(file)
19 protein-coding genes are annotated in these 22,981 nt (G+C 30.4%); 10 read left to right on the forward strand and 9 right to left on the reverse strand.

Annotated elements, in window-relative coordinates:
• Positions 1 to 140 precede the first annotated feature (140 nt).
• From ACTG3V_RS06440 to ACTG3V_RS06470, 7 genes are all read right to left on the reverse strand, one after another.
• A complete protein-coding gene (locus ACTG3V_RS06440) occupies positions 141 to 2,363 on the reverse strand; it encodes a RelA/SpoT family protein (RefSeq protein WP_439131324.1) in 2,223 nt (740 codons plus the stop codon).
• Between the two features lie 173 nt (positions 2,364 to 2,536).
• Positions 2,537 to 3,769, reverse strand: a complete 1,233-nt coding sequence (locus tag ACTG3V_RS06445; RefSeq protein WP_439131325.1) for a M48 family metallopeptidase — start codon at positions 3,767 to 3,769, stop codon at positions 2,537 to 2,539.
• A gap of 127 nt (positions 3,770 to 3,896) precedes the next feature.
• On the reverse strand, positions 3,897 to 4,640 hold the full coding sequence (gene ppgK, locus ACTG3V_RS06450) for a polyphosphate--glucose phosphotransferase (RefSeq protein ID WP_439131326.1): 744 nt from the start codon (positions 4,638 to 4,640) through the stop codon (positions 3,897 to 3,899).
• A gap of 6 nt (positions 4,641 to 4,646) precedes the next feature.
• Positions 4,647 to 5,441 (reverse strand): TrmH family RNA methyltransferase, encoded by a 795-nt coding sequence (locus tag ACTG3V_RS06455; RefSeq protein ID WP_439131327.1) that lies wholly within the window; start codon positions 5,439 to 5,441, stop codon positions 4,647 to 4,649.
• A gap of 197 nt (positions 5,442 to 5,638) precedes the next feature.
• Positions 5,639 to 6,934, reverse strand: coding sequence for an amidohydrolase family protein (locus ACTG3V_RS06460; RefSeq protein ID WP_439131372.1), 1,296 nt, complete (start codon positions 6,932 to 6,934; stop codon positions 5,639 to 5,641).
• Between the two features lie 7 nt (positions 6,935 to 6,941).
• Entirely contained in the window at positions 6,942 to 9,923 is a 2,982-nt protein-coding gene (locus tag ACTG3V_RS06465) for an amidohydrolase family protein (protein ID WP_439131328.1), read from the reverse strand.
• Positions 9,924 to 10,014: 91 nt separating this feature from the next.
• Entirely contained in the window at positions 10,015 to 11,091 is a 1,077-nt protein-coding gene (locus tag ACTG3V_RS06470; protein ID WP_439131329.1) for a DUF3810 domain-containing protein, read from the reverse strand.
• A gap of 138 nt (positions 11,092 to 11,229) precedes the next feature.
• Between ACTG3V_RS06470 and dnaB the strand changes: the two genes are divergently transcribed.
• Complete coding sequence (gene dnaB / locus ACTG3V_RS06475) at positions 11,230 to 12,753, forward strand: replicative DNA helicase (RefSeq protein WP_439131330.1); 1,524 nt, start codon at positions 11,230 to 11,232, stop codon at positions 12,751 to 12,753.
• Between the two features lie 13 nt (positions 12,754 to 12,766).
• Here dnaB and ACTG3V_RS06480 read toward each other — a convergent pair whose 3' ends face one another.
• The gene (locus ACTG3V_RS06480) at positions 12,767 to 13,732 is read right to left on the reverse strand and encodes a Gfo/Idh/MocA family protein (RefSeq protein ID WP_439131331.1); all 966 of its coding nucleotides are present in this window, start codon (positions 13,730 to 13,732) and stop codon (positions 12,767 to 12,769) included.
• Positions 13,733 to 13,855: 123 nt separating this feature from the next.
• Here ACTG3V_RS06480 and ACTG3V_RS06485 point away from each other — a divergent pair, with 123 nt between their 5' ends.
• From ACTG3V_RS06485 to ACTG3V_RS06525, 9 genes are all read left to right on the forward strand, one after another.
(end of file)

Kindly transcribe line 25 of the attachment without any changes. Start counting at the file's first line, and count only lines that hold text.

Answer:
• Here ACTG3V_RS06480 and ACTG3V_RS06485 point away from each other — a divergent pair, with 123 nt between their 5' ends.